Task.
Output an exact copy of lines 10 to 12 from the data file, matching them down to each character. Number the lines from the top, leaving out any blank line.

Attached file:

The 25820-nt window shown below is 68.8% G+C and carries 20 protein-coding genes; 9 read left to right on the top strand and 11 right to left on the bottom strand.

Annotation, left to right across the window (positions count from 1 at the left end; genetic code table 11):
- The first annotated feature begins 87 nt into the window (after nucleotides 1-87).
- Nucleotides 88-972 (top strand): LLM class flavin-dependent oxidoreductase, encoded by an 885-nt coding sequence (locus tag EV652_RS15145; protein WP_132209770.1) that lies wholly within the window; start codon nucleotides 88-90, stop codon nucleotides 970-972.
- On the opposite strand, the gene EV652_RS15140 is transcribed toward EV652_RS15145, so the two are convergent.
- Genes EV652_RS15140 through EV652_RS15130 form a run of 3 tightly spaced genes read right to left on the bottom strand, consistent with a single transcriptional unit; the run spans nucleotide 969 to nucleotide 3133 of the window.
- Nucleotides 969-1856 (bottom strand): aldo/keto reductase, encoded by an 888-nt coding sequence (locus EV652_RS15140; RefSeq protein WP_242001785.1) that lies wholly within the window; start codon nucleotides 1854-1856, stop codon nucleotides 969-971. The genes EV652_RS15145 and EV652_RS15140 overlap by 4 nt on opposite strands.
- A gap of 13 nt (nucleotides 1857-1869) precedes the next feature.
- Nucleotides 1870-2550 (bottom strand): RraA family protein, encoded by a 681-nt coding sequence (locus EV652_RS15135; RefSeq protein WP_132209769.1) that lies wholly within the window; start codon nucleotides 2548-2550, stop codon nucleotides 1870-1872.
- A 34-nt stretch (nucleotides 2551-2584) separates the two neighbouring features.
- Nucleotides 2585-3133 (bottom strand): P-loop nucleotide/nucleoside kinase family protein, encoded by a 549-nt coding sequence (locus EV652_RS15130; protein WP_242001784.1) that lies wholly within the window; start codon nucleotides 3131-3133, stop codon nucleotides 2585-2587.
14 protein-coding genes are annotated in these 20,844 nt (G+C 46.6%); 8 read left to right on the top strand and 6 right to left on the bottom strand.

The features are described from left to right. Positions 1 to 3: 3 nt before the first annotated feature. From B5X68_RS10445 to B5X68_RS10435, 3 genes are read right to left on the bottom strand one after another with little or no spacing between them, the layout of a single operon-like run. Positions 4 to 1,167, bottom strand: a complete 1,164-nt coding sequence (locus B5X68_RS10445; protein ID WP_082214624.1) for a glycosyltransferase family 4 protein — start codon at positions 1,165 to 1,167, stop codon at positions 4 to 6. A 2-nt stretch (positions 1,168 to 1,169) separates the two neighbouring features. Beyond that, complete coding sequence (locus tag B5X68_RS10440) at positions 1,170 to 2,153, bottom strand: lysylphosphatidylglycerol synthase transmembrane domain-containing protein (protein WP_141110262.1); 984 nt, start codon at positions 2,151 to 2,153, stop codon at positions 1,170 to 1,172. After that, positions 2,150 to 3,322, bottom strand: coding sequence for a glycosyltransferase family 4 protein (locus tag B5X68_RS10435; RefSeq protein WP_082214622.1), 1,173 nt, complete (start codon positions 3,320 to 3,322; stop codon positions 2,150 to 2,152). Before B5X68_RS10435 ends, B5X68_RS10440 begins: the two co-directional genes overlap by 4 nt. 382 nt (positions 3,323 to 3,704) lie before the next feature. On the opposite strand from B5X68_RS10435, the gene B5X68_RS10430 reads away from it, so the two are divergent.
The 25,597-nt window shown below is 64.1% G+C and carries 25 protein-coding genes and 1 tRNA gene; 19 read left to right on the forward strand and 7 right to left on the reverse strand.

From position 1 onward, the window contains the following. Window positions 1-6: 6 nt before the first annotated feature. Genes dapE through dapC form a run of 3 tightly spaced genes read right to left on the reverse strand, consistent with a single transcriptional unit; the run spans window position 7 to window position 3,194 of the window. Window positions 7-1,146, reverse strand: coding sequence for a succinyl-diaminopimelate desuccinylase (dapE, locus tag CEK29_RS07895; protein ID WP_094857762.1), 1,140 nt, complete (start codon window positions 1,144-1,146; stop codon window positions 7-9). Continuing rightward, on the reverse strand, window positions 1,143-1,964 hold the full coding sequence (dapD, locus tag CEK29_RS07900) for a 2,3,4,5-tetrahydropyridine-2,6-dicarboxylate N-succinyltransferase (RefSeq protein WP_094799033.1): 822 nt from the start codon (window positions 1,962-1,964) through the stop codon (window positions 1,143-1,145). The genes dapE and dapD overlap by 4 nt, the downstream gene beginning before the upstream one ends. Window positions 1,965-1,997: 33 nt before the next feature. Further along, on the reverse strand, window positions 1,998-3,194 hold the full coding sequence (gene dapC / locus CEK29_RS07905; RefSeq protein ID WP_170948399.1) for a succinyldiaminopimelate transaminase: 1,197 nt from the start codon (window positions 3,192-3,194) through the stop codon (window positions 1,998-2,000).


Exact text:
- A 34-nt stretch (nucleotides 2551-2584) separates the two neighbouring features.
- Nucleotides 2585-3133 (bottom strand): P-loop nucleotide/nucleoside kinase family protein, encoded by a 549-nt coding sequence (locus EV652_RS15130; protein WP_242001784.1) that lies wholly within the window; start codon nucleotides 3131-3133, stop codon nucleotides 2585-2587.
14 protein-coding genes are annotated in these 20,844 nt (G+C 46.6%); 8 read left to right on the top strand and 6 right to left on the bottom strand.